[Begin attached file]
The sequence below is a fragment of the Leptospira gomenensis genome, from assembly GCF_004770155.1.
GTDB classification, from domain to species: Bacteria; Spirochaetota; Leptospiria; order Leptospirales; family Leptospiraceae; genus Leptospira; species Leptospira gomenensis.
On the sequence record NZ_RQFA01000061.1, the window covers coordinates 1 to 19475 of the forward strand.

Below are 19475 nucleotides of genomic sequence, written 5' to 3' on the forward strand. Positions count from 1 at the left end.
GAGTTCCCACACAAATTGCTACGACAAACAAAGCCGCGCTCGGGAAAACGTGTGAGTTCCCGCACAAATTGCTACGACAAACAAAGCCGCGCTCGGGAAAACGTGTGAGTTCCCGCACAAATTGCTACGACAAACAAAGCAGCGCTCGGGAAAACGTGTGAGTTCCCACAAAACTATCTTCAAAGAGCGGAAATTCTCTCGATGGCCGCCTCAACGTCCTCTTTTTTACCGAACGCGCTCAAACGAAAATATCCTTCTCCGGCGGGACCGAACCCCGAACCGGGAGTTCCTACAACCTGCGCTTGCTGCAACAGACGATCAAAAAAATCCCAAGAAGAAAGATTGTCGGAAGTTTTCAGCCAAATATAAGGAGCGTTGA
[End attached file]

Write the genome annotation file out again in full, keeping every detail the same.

The sequence below is a fragment of the Leptospira gomenensis genome, from assembly GCF_004770155.1.
GTDB classification, from domain to species: Bacteria; Spirochaetota; Leptospiria; order Leptospirales; family Leptospiraceae; genus Leptospira; species Leptospira gomenensis.
On the sequence record NZ_RQFA01000061.1, the window covers coordinates 1 to 19475 of the forward strand.

Below are 19475 nucleotides of genomic sequence, written 5' to 3' on the forward strand. Positions count from 1 at the left end.
GAGTTCCCACACAAATTGCTACGACAAACAAAGCCGCGCTCGGGAAAACGTGTGAGTTCCCGCACAAATTGCTACGACAAACAAAGCCGCGCTCGGGAAAACGTGTGAGTTCCCGCACAAATTGCTACGACAAACAAAGCAGCGCTCGGGAAAACGTGTGAGTTCCCACAAAACTATCTTCAAAGAGCGGAAATTCTCTCGATGGCCGCCTCAACGTCCTCTTTTTTACCGAACGCGCTCAAACGAAAATATCCTTCTCCGGCGGGACCGAACCCCGAACCGGGAGTTCCTACAACCTGCGCTTGCTGCAACAGACGATCAAAAAAATCCCAAGAAGAAAGATTGTCGGAAGTTTTCAGCCAAATATAAGGAGCGTTGA